Get ready to put on your stretchiest pants because this Thursday is finally Thanksgiving! But before we prepare our feast and light our favorite fall candle, let us take a look back at how traditional turkey day meals have evolved.
Big juicy turkey, mashed potatoes, pumpkin pie... who doesn't love enjoying this filling meal surrounded by loved ones? But this American dinner wasn't always prepared the same way; the dishes served have changed throughout the years. The first Thanksgiving was documented to be in around 1621 in Plymouth, Massachusetts. When the pilgrims officially had a successful harvest, they celebrated with a big feast, creating the traditional holiday. At the time, the celebrations lasted for three whole days.
One of the men present, Edward Winslow, recounted the meal, "They four in one day killed as much fowl as, with a little help beside, served the company almost a week.… Many of the Indians coming amongst us, and among the rest their greatest king Massasoit, with some ninety men, whom for three days we entertained and feasted." Inside of turkey being the main star of the feast, it's been said that their dinner included deer as well as mussels and other kinds of seafood. It's not exactly clear when the bird became such a staple, but it might have been because turkeys are large enough for the entire family to enjoy.
The first-ever sides dishes were the newly grown vegetables of carrots, spinach, onion, cabbage, lettuce, beans, and a lot of corn. Today, the classic spread includes mashed potatoes, green bean casseroles, stuffing, and more. Over the years, different food items became popular, and as more family's celebrated the holiday, new recipes came to be. For instance, putting marshmallows on top of sweet potatoes only started in 1917 after chef Janet Mckenzie Hill created the delicious recipe.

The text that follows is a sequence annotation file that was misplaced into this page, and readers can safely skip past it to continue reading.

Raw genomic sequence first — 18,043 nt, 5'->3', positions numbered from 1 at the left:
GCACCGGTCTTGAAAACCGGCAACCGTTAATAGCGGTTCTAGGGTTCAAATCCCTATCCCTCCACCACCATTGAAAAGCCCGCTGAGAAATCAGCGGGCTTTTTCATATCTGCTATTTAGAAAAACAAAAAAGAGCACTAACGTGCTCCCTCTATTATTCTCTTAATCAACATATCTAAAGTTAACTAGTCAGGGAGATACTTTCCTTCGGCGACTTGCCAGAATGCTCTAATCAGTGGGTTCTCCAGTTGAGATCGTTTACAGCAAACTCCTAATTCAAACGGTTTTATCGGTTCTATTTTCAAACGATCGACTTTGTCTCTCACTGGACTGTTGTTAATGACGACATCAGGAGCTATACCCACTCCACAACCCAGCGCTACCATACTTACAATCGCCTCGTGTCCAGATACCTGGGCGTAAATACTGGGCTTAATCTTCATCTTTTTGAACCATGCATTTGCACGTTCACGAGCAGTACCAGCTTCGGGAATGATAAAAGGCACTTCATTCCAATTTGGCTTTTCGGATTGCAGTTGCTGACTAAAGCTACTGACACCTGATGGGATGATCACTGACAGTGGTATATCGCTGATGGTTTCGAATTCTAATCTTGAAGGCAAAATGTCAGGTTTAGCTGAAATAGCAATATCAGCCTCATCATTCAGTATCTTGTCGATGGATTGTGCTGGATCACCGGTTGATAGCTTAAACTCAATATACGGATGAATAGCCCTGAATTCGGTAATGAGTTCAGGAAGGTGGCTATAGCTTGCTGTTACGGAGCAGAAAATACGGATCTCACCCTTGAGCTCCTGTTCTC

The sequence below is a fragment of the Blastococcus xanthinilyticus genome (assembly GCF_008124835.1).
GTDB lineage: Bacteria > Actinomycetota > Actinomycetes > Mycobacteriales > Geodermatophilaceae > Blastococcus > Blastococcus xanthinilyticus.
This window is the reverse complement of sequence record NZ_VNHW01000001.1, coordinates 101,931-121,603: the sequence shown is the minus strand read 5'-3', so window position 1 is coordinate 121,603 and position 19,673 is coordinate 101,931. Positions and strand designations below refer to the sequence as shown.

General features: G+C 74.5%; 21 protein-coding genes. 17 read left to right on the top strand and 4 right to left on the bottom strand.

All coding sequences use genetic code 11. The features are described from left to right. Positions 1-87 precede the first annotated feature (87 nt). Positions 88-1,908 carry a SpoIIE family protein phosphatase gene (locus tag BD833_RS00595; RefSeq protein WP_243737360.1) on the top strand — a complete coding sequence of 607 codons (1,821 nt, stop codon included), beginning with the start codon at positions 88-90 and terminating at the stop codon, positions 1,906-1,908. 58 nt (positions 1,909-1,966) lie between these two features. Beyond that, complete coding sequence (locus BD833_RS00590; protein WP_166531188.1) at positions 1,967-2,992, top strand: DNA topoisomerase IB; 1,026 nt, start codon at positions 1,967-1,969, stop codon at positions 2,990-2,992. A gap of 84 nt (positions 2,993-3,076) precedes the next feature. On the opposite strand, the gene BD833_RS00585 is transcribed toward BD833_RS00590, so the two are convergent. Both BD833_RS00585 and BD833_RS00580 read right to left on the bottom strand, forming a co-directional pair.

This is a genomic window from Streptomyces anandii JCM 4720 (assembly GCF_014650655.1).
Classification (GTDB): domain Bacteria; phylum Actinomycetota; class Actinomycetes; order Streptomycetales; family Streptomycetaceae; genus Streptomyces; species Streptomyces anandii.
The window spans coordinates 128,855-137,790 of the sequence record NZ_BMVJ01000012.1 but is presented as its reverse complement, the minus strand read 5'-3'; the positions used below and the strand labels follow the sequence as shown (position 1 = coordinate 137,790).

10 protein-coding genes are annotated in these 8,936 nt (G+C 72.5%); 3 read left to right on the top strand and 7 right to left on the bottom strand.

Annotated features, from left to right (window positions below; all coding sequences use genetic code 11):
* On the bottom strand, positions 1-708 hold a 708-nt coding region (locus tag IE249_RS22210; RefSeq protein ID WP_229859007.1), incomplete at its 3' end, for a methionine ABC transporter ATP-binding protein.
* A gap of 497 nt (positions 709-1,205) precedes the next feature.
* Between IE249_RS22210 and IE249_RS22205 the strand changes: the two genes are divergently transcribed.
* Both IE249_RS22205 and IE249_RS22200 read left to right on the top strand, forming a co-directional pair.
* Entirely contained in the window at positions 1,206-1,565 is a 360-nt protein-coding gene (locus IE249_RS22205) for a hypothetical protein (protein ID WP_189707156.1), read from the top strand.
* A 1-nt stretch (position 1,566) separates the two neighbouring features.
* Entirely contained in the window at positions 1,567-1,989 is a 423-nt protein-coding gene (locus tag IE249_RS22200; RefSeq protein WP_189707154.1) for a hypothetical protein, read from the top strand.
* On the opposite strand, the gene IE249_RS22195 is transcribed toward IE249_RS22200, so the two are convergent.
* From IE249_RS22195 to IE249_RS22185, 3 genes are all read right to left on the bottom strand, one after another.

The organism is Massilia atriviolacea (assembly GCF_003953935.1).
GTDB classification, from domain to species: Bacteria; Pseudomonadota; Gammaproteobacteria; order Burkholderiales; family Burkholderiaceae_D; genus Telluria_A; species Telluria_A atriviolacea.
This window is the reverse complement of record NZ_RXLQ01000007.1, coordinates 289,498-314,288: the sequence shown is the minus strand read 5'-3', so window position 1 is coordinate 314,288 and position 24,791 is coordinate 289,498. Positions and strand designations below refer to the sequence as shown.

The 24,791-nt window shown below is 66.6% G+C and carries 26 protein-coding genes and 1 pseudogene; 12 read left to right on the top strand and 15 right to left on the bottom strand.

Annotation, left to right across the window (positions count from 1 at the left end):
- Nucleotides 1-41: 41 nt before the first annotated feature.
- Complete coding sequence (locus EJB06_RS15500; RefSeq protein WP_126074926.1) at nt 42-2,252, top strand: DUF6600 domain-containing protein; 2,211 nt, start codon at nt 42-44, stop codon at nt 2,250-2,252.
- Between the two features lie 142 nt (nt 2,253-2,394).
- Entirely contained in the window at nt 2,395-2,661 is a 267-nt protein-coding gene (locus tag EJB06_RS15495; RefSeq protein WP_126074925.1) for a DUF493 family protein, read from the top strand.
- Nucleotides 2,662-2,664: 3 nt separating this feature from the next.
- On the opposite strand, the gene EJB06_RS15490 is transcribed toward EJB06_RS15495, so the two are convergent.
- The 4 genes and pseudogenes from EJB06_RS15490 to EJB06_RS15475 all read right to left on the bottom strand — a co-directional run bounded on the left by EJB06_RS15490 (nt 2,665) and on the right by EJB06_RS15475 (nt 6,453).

While today there's plenty of desserts, back then it wasn't eaten. Because by the time the national holiday was marked, the sugar that traveled with the Mayflower had gone bad. But, they still enjoyed nature's sweets, like plums, blueberries, and cranberries, which has continued to be a traditional item served. It wasn't until 1796 that cranberry sauce made its way to the table after it was added into the book "American Culinary.'
In 1863, President Abraham Lincoln marked every final Thursday of November to be the official holiday day. And ever since, new traditions have been formed as thousands of close family and friends gather around the table, giving thanks and eating delicious food.